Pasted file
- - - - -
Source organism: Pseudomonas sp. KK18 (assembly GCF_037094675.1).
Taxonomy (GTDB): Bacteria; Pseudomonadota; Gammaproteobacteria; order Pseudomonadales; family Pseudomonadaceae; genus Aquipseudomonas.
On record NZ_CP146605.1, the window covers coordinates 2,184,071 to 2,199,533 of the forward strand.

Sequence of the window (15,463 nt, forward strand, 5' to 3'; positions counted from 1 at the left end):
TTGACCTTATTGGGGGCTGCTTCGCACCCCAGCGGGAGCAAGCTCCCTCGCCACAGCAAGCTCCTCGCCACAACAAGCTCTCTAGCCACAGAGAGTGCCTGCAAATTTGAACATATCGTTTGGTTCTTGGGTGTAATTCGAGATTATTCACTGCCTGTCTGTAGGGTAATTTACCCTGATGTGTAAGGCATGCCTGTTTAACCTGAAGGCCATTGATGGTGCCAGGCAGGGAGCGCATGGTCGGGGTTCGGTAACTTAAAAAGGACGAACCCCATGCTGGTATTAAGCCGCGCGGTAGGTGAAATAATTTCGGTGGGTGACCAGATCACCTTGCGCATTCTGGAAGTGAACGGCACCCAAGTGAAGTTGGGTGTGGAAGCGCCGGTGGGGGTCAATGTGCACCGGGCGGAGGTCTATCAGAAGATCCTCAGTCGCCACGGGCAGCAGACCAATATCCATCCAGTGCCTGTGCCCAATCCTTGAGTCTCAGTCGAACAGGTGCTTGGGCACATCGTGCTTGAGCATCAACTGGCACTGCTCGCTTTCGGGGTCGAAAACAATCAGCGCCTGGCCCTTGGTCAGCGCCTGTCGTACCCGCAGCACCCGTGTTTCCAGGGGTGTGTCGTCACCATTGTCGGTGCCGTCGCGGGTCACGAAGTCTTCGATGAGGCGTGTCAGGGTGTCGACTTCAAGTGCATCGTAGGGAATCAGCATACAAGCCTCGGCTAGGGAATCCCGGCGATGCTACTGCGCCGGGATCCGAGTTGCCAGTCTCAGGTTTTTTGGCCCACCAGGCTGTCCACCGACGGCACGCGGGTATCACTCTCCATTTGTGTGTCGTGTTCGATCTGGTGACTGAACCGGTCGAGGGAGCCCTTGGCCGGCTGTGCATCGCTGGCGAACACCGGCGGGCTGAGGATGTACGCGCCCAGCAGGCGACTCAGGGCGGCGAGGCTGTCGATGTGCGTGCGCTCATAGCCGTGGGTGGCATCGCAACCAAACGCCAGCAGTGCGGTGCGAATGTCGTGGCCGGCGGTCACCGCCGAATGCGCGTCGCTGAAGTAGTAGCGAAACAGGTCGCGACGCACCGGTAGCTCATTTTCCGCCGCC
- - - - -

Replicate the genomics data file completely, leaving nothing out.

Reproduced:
Source organism: Pseudomonas sp. KK18 (assembly GCF_037094675.1).
Taxonomy (GTDB): Bacteria; Pseudomonadota; Gammaproteobacteria; order Pseudomonadales; family Pseudomonadaceae; genus Aquipseudomonas.
On record NZ_CP146605.1, the window covers coordinates 2,184,071 to 2,199,533 of the forward strand.

Sequence of the window (15,463 nt, forward strand, 5' to 3'; positions counted from 1 at the left end):
TTGACCTTATTGGGGGCTGCTTCGCACCCCAGCGGGAGCAAGCTCCCTCGCCACAGCAAGCTCCTCGCCACAACAAGCTCTCTAGCCACAGAGAGTGCCTGCAAATTTGAACATATCGTTTGGTTCTTGGGTGTAATTCGAGATTATTCACTGCCTGTCTGTAGGGTAATTTACCCTGATGTGTAAGGCATGCCTGTTTAACCTGAAGGCCATTGATGGTGCCAGGCAGGGAGCGCATGGTCGGGGTTCGGTAACTTAAAAAGGACGAACCCCATGCTGGTATTAAGCCGCGCGGTAGGTGAAATAATTTCGGTGGGTGACCAGATCACCTTGCGCATTCTGGAAGTGAACGGCACCCAAGTGAAGTTGGGTGTGGAAGCGCCGGTGGGGGTCAATGTGCACCGGGCGGAGGTCTATCAGAAGATCCTCAGTCGCCACGGGCAGCAGACCAATATCCATCCAGTGCCTGTGCCCAATCCTTGAGTCTCAGTCGAACAGGTGCTTGGGCACATCGTGCTTGAGCATCAACTGGCACTGCTCGCTTTCGGGGTCGAAAACAATCAGCGCCTGGCCCTTGGTCAGCGCCTGTCGTACCCGCAGCACCCGTGTTTCCAGGGGTGTGTCGTCACCATTGTCGGTGCCGTCGCGGGTCACGAAGTCTTCGATGAGGCGTGTCAGGGTGTCGACTTCAAGTGCATCGTAGGGAATCAGCATACAAGCCTCGGCTAGGGAATCCCGGCGATGCTACTGCGCCGGGATCCGAGTTGCCAGTCTCAGGTTTTTTGGCCCACCAGGCTGTCCACCGACGGCACGCGGGTATCACTCTCCATTTGTGTGTCGTGTTCGATCTGGTGACTGAACCGGTCGAGGGAGCCCTTGGCCGGCTGTGCATCGCTGGCGAACACCGGCGGGCTGAGGATGTACGCGCCCAGCAGGCGACTCAGGGCGGCGAGGCTGTCGATGTGCGTGCGCTCATAGCCGTGGGTGGCATCGCAACCAAACGCCAGCAGTGCGGTGCGAATGTCGTGGCCGGCGGTCACCGCCGAATGCGCGTCGCTGAAGTAGTAGCGAAACAGGTCGCGACGCACCGGTAGCTCATTTTCCGCCGCC